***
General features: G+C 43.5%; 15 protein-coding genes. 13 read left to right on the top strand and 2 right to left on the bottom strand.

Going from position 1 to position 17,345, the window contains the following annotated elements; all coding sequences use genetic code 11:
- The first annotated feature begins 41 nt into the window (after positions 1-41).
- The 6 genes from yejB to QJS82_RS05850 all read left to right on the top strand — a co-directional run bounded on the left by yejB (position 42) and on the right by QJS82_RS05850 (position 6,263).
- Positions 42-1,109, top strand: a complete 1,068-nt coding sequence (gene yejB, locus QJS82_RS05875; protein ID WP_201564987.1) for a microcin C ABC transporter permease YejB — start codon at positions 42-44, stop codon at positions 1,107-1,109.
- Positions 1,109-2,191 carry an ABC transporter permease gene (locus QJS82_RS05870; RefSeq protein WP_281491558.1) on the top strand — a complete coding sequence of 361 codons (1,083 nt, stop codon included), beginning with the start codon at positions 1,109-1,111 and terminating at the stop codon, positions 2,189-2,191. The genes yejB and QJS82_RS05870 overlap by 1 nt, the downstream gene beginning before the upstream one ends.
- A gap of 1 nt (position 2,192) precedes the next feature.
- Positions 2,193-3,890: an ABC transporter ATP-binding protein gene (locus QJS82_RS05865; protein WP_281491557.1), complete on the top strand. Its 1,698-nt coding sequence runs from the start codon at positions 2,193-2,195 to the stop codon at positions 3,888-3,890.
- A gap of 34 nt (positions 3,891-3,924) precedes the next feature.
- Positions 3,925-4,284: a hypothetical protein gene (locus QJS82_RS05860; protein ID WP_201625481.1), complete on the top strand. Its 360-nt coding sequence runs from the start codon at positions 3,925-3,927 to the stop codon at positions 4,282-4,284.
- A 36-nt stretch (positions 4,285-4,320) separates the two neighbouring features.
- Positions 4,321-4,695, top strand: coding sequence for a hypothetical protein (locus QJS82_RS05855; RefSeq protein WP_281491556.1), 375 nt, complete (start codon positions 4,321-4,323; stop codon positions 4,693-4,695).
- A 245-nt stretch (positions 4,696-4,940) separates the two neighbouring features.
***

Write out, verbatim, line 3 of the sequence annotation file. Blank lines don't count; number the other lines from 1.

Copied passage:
- The first annotated feature begins 41 nt into the window (after positions 1-41).